HOME
          
LATEST STORY
Tied up at home? Have some Nieman Lab #BlizzardReads
ABOUT                    SUBSCRIBE
April 1, 2011, 2 p.m.

“Trimming the Times”: The Atlantic Wire’s new feature wants you to make the most of your 20 clicks

Add another entry into the growing group of New York Times meter-beating strategies: The Atlantic Wire is now providing a daily summary of the best content in the paper. “Now that the New York Times pay wall is live, you only get 20 free clicks a month,” Adam Martin notes in his introduction to the new feature. “For those worried about hitting their limit, we’re taking a look through the paper each morning to find the stories that can make your clicks count.”

“Trimming the Times” isn’t — per its framing, at least — about gaming the Times’ meter, per se; it’s about helping readers navigate stories within an ecosystem that, from the payment perspective, punishes aimless exploration. The inaugural edition of the feature is 400 words and change, with short graphs pointing to stories on the NYT’s front page and its various sections: Global, U.S., Business, Technology, Health, Sports, Opinion, and Arts.

So, essentially, The Atlantic Wire is curating and then summarizing the information the Times has curated and then summarized. Meta!

Here’s how Trimming sums up today’s front page:

Leading today’s paper: A report on the fallout of all those defections on the Libyan government, news that the U.S. will likely not arm the rebels there, and a House of Representatives committee is shocked, shocked! at the high salaries of officials at government-backed lenders Fannie Mae and Freddie Mac. Our top pick for today: Mad Men is saved!

First, it has to be said, Trimming’s wise selection of Don Draper’s Deliverance as the day’s top story demonstrates the validity of its editorial judgment. It also, however, suggests Trimming’s emphasis on curation (service!) over pure aggregation (menace?) — think Today’s Papers, with only one Paper. Introductions of stories with notes like “a worthwhile report,” “you’ll want to read how,” “we’re fascinated by,” and the like create an editorial sensibility that makes the feature feel less like a parasitic repurposing of NYT content and more like a respectful tribute to it.

Anyway, Trimming’s a neat idea — a reminder of the editorial and business opportunities that a paywall at one organization can represent for its fellows, whether foe or friend. It also suggests the cross-platform layering of editorial content that’s increasingly defining the news space: single stories spread across outlets, their look and their length — though not necessarily their core information — changing in the stretch. The value of this kind of meta-curated feature is, it’s worth noting, largely independent of the Times’ paywall. Though the meter thing makes for a nice hook — and though it adds a nicely service-y (and cheeky) element to Trimming as a feature — a cogent, curated summary of the best content in the nation’s paper of record is a useful thing as a general rule, meter or no.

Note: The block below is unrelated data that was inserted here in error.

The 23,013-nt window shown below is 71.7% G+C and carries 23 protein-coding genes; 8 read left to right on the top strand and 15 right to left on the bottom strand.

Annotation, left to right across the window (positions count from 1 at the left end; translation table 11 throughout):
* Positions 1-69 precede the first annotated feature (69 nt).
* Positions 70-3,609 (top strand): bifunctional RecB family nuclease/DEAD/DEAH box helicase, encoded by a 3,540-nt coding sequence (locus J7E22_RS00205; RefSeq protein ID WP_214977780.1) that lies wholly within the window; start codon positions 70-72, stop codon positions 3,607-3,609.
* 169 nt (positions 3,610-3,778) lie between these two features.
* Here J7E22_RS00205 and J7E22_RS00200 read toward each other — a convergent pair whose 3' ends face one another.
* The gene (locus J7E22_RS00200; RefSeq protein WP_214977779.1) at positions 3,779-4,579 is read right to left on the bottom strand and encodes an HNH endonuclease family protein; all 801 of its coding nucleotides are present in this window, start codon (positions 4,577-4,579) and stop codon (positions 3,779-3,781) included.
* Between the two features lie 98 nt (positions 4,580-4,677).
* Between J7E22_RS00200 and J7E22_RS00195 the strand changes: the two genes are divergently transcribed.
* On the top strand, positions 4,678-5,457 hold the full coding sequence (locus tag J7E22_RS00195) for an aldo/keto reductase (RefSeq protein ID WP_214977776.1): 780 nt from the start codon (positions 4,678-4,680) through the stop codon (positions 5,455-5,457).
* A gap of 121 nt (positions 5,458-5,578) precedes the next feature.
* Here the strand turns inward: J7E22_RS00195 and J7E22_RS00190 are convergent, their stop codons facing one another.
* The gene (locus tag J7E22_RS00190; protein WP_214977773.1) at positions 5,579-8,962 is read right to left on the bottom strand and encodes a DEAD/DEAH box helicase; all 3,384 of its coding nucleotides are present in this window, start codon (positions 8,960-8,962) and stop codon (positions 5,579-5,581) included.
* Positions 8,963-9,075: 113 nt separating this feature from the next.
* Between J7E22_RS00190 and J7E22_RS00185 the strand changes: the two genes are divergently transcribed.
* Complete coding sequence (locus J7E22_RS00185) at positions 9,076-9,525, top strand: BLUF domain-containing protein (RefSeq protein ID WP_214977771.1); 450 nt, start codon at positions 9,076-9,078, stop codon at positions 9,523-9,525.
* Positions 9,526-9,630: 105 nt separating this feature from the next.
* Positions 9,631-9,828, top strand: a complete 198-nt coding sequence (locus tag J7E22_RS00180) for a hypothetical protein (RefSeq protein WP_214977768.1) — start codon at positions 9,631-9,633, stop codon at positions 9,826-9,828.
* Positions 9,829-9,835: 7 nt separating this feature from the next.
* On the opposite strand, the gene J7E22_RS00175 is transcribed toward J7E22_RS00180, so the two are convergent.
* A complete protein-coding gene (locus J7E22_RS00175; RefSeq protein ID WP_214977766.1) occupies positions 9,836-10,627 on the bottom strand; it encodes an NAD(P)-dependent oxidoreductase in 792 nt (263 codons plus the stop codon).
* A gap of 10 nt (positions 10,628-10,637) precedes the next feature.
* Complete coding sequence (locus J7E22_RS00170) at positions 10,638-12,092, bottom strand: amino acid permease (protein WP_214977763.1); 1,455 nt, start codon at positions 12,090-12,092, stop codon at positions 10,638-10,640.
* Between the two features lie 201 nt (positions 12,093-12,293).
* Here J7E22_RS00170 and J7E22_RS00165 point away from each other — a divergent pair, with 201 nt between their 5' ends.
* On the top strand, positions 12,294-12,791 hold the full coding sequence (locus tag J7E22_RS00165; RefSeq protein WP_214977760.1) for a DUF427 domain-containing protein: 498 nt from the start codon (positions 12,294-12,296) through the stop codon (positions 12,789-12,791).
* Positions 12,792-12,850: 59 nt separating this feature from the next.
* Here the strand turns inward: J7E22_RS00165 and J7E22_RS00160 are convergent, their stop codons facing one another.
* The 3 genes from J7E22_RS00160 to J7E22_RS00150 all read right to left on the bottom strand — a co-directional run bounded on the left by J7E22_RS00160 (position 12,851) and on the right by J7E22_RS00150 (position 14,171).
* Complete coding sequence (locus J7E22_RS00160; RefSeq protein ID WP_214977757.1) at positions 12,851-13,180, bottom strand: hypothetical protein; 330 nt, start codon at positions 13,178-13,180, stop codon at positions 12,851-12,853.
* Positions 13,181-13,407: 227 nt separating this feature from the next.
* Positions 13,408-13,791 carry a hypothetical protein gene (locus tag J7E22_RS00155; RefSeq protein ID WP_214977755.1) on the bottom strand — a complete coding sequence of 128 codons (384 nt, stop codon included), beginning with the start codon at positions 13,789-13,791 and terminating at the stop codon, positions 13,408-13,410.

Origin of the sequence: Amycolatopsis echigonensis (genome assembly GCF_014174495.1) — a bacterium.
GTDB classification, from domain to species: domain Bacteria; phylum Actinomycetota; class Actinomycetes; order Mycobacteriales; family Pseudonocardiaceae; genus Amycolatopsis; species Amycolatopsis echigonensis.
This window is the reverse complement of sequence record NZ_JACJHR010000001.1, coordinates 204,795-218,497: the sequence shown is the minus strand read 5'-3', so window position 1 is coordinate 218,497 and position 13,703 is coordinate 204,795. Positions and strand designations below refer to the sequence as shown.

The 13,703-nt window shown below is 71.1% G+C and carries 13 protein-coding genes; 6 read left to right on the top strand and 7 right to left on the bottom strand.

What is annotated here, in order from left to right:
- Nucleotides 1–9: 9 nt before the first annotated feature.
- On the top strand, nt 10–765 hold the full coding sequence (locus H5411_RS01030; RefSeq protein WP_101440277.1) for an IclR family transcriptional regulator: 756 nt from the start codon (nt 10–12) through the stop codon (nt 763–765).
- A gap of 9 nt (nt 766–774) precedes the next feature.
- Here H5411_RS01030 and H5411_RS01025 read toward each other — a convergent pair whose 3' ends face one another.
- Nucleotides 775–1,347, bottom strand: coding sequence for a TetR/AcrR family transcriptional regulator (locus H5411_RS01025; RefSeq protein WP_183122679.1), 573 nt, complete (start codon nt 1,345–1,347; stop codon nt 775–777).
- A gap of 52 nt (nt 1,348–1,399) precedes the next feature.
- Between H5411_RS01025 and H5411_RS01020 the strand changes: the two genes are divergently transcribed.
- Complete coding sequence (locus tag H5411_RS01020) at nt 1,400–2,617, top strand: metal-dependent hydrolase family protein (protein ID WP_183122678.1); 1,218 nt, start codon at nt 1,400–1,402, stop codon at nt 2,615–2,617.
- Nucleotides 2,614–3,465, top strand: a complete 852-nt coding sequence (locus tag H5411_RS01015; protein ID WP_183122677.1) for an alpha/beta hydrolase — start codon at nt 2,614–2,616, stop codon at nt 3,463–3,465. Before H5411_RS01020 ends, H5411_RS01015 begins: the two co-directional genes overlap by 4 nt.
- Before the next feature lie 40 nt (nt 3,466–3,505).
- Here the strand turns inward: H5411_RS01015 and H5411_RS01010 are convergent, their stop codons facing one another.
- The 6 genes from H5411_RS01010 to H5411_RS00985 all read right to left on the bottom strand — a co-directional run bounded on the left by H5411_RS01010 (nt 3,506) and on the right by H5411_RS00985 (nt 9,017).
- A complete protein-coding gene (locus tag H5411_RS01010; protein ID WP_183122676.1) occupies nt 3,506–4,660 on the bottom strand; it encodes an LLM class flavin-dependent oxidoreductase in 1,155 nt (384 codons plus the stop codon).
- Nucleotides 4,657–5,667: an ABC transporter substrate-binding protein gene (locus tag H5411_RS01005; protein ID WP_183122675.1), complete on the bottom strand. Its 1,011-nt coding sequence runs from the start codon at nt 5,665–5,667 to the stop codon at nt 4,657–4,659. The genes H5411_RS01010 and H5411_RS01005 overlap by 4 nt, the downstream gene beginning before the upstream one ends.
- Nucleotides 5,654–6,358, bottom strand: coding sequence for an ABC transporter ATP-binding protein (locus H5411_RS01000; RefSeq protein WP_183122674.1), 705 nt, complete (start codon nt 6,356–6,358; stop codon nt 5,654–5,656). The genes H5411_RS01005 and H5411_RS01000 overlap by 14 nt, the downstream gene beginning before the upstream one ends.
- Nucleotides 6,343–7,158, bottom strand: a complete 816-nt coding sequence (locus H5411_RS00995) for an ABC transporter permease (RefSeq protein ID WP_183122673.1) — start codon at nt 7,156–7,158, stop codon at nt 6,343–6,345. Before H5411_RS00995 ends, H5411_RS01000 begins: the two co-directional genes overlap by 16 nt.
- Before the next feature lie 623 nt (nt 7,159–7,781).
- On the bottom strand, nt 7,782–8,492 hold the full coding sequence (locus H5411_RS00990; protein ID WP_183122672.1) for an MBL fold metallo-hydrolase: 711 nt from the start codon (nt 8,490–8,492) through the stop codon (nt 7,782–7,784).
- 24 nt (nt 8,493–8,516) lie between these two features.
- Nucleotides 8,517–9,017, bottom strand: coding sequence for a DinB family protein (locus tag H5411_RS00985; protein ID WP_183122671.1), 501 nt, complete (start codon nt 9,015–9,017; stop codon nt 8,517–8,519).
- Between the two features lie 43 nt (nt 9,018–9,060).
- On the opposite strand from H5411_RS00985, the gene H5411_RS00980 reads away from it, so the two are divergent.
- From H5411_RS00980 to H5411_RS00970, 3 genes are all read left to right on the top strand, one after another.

Still, though, it’ll be interesting to see whether the Times’ monthly meter affects monthly traffic patterns for The Atlantic Wire’s newest feature. Today being the first of the month, users’ article-view meters, as of early this morning, have been rolled back to zero. Human nature being what it is, the budgeting mindset — the voice of reason that reminds you to use your clicks wisely throughout the month — probably won’t kick in until at least Article 10 or 15 (or, more realistically, 19). But Trimming wants to be the superego to your web-wandering Id. “It’s the first of the month so your clicks have reset,” Martin acknowledges. But: “You still must budget.”

Image by James Bowe used under a Creative Commons license.

POSTED     April 1, 2011, 2 p.m.
SHARE THIS STORY
   
Show comments  
Show tags
 
Join the 15,000 who get the freshest future-of-journalism news in our daily email.
Tied up at home? Have some Nieman Lab #BlizzardReads
Many of our readers on the East Coast are cooped up in their homes. To rescue them from boredom, here are a few recent Nieman Lab stories you may have missed.
U.S. journalists, the clock is ticking: January 31 is the deadline to apply for a Nieman Fellowship
It’s a chance to spend a year at Harvard and change the shape of your career.
Newsonomics: How deep is the newspaper industry’s money hole?
Forget keeping up with the economy — what would it take for the newspaper business just to keep up with inflation? Even the “growth” areas are slowing down.
What to read next
2588
tweets
Don’t try too hard to please Twitter — and other lessons from The New York Times’ social media desk
The team that runs the Times’ Twitter accounts looked back on what they learned — what worked, what didn’t — from running @NYTimes in 2014.
728From explainers to sounds that make you go “Whoa!”: The 4 types of audio that people share
How can public radio make audio that breaks big on social media? A NPR experiment identified what makes a piece of audio go viral.
705Q&A: Amy O’Leary on eight years of navigating digital culture change at The New York Times
“In 2007, as digital people, we were expected to be 100 percent deferent to all traditional processes. We weren’t to bother reporters or encourage them to operate differently at all, because what they were doing was the very core of our journalism.”
These stories are our most popular on Twitter over the past 30 days.
See all our most recent pieces ➚
Encyclo is our encyclopedia of the future of news, chronicling the key players in journalism’s evolution.
Here are a few of the entries you’ll find in Encyclo.   Get the full Encyclo ➚
Financial Times
American Independent News Network
Sports Illustrated
The Batavian
Publish2
WyoFile
PBS
New West
Newsmax
The Awl
Investigative News Network
The Nation